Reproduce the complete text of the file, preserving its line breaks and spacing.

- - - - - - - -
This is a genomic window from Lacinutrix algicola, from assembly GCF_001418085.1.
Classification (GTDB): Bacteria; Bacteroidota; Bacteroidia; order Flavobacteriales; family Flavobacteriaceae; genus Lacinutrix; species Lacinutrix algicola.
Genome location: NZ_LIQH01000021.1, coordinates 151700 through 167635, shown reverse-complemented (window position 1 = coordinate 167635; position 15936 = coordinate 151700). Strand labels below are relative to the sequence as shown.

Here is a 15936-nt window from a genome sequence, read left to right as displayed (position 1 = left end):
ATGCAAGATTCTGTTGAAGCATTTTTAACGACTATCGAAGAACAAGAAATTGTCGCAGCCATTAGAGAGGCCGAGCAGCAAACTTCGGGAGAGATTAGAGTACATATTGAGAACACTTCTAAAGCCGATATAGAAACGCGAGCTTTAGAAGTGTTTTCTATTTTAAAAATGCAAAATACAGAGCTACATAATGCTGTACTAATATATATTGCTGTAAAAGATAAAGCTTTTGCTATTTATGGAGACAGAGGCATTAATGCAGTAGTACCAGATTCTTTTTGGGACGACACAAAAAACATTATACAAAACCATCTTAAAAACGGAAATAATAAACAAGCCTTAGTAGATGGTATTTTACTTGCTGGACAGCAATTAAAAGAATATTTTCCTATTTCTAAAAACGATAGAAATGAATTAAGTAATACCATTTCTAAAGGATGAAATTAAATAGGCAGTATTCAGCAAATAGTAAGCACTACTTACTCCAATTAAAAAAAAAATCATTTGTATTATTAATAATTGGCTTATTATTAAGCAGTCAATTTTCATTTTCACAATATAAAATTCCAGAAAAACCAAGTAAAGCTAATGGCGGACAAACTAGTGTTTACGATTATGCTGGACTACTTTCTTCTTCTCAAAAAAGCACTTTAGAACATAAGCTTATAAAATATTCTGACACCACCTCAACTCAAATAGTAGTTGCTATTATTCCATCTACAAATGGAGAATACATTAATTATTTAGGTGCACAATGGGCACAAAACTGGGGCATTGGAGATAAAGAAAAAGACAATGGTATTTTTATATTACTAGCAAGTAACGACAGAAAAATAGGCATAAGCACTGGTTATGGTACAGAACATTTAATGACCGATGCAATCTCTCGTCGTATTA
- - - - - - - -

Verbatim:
This is a genomic window from Lacinutrix algicola, from assembly GCF_001418085.1.
Classification (GTDB): Bacteria; Bacteroidota; Bacteroidia; order Flavobacteriales; family Flavobacteriaceae; genus Lacinutrix; species Lacinutrix algicola.
Genome location: NZ_LIQH01000021.1, coordinates 151700 through 167635, shown reverse-complemented (window position 1 = coordinate 167635; position 15936 = coordinate 151700). Strand labels below are relative to the sequence as shown.

Here is a 15936-nt window from a genome sequence, read left to right as displayed (position 1 = left end):
ATGCAAGATTCTGTTGAAGCATTTTTAACGACTATCGAAGAACAAGAAATTGTCGCAGCCATTAGAGAGGCCGAGCAGCAAACTTCGGGAGAGATTAGAGTACATATTGAGAACACTTCTAAAGCCGATATAGAAACGCGAGCTTTAGAAGTGTTTTCTATTTTAAAAATGCAAAATACAGAGCTACATAATGCTGTACTAATATATATTGCTGTAAAAGATAAAGCTTTTGCTATTTATGGAGACAGAGGCATTAATGCAGTAGTACCAGATTCTTTTTGGGACGACACAAAAAACATTATACAAAACCATCTTAAAAACGGAAATAATAAACAAGCCTTAGTAGATGGTATTTTACTTGCTGGACAGCAATTAAAAGAATATTTTCCTATTTCTAAAAACGATAGAAATGAATTAAGTAATACCATTTCTAAAGGATGAAATTAAATAGGCAGTATTCAGCAAATAGTAAGCACTACTTACTCCAATTAAAAAAAAAATCATTTGTATTATTAATAATTGGCTTATTATTAAGCAGTCAATTTTCATTTTCACAATATAAAATTCCAGAAAAACCAAGTAAAGCTAATGGCGGACAAACTAGTGTTTACGATTATGCTGGACTACTTTCTTCTTCTCAAAAAAGCACTTTAGAACATAAGCTTATAAAATATTCTGACACCACCTCAACTCAAATAGTAGTTGCTATTATTCCATCTACAAATGGAGAATACATTAATTATTTAGGTGCACAATGGGCACAAAACTGGGGCATTGGAGATAAAGAAAAAGACAATGGTATTTTTATATTACTAGCAAGTAACGACAGAAAAATAGGCATAAGCACTGGTTATGGTACAGAACATTTAATGACCGATGCAATCTCTCGTCGTATTA